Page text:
This passionate love song illuminates the relational dynamic between Creator, Creation and Creature – between Divinity, the world and Humanity. It is a dynamic that mirrors the movement of Love, the making of love, a dynamic that seeks to create an honouring response, and a dynamic that expects to yield good fruits.

In the second reading, we have another dynamic, the dynamic of faith that Paul describes in terms of the race that is set before us. The race he speaks of is a movement toward perfection, and so too a movement into the life Divine, a movement into wholeness. But it is a wholeness that is not for the faithful alone, for Paul sees that ‘God had provided something better’, something that the great cloud of witnesses did not receive, ‘so that they would not, apart from us, be made perfect’. It’s really good to pause and contemplate some of these texts, because they go against so much of what we’ve already taught. I used to think that the great cloud of witnesses, the saints, the holy ones, had all gone before us and were already there, the race was finished – not so, sees Paul. They would not, not apart from us, be made perfect - the wholeness, the perfection Paul sees is inclusive of all; it is a movement toward oneness in and with the Divine.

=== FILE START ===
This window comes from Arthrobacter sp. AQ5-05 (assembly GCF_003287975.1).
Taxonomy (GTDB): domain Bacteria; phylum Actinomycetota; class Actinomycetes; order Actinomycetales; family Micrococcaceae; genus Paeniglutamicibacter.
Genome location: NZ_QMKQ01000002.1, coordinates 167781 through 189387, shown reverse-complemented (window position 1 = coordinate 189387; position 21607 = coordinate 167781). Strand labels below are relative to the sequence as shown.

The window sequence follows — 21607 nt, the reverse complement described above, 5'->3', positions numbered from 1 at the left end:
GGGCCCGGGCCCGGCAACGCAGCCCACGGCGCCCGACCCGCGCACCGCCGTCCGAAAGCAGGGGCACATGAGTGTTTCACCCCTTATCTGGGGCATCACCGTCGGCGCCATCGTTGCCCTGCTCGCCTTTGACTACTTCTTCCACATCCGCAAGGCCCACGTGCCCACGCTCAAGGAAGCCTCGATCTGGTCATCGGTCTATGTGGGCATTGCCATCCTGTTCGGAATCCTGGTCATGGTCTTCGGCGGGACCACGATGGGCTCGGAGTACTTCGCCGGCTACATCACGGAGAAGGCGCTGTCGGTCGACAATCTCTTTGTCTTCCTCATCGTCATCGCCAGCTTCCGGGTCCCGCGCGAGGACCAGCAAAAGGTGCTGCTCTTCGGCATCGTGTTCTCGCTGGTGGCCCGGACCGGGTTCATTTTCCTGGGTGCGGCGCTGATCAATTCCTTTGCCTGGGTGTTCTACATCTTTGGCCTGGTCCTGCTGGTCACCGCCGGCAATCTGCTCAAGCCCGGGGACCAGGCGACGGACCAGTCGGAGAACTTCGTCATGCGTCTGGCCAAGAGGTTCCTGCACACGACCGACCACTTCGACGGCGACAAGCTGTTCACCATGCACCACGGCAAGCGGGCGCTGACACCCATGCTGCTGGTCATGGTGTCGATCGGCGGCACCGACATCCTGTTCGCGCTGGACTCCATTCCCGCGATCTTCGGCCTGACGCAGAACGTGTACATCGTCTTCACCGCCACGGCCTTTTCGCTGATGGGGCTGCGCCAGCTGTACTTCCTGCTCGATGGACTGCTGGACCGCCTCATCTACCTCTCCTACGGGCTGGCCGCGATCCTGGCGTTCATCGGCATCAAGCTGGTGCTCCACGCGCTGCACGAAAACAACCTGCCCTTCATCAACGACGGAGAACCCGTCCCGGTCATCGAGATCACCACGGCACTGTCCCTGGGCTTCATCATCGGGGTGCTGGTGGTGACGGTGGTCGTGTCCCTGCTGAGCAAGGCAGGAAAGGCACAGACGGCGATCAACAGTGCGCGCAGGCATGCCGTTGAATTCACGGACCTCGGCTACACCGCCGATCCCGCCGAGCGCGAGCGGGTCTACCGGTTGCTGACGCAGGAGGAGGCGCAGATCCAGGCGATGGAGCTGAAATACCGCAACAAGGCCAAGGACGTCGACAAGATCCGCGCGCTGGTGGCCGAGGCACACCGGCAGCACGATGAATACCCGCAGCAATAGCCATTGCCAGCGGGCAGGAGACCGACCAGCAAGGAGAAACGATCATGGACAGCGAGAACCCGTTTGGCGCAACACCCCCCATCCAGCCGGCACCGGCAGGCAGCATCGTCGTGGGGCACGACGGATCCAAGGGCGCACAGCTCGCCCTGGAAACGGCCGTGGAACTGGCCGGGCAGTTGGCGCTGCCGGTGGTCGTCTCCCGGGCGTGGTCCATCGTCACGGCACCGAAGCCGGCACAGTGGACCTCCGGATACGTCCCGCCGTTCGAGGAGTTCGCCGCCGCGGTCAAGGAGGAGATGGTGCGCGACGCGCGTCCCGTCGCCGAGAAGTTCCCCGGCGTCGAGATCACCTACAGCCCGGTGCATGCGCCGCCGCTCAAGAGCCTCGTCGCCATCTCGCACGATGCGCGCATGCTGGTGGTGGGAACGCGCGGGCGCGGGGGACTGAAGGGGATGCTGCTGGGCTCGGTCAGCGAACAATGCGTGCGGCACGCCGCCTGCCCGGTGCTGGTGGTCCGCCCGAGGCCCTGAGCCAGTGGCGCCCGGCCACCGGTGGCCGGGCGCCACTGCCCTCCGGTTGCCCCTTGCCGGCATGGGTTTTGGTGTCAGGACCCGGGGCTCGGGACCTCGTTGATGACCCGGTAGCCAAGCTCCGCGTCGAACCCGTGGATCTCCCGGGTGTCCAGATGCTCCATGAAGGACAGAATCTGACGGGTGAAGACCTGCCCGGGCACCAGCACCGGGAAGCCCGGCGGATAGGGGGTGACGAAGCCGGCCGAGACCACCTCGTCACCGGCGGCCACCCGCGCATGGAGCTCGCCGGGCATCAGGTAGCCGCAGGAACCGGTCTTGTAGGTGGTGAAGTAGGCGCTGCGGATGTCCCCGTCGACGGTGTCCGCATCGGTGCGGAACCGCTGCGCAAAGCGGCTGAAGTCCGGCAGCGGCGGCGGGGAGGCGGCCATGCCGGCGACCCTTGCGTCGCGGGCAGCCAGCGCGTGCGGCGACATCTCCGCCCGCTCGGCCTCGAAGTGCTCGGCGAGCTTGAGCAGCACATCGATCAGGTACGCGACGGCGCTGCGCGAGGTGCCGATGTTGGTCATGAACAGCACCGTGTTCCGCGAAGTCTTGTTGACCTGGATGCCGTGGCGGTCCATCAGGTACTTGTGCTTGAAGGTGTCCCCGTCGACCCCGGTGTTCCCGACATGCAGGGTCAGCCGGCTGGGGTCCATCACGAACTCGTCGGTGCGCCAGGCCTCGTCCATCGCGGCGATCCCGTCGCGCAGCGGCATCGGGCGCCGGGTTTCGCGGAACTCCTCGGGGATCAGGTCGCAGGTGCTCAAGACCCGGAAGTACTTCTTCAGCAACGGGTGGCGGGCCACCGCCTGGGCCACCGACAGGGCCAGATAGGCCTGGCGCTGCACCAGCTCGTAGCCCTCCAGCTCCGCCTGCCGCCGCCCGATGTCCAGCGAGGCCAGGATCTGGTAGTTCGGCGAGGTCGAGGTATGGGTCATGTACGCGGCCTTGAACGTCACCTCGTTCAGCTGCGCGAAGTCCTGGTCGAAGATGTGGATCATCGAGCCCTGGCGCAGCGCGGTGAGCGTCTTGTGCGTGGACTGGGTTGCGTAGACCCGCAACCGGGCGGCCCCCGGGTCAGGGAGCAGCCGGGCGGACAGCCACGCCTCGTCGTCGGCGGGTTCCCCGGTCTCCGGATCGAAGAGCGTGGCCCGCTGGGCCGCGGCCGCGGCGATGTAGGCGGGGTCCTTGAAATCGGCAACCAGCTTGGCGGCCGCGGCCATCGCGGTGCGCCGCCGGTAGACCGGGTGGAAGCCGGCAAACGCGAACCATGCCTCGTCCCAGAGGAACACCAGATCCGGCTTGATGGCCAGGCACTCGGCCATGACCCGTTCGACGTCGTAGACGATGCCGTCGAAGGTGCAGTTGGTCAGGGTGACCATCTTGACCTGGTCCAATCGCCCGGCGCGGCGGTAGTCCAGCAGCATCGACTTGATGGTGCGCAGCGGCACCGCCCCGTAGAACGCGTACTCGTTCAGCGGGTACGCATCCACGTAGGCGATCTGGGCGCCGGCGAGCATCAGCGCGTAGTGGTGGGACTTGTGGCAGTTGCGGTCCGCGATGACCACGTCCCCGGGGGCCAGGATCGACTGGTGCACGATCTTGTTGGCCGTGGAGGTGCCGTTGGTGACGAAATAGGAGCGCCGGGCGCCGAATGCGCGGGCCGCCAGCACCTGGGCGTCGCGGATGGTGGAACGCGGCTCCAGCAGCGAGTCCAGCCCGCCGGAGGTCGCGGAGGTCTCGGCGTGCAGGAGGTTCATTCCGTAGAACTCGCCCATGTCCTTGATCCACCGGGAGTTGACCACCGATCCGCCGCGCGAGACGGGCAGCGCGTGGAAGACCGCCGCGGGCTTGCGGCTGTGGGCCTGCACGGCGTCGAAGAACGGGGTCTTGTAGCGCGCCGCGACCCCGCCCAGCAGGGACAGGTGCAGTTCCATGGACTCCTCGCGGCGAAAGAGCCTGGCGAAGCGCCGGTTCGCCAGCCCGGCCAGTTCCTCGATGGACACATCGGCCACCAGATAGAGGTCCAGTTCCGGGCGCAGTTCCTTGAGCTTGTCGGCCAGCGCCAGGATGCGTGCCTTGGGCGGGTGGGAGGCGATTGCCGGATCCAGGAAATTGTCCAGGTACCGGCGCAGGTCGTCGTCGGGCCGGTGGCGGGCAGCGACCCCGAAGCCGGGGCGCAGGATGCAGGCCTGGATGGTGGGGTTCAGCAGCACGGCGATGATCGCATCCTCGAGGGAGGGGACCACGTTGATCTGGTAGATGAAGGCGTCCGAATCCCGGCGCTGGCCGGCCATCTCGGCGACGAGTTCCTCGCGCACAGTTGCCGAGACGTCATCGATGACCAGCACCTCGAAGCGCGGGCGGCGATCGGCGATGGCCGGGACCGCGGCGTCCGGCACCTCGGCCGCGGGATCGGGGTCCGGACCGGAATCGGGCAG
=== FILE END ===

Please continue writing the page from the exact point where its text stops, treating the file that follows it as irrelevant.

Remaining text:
To appreciate such a movement of life toward perfection, we have to understand ‘faith’ as a determined, committed and intentional movement – like a race - conscious, focused, active and directed. A race to complete the Divine love song that was first sung at our baptism. The gospel, quite bluntly brings this love song, the Divine passion of life, into reality.

‘Chris was too nice reading the gospel. This is quite blunt – ‘You hypocrites!’ You can almost see the tension, the frustration, the disappointment in the voice of Jesus. It is not a soft and cuddly Hollywood version of love with country and western backing vocals; rather it has all the energy, the passion and the power of creation.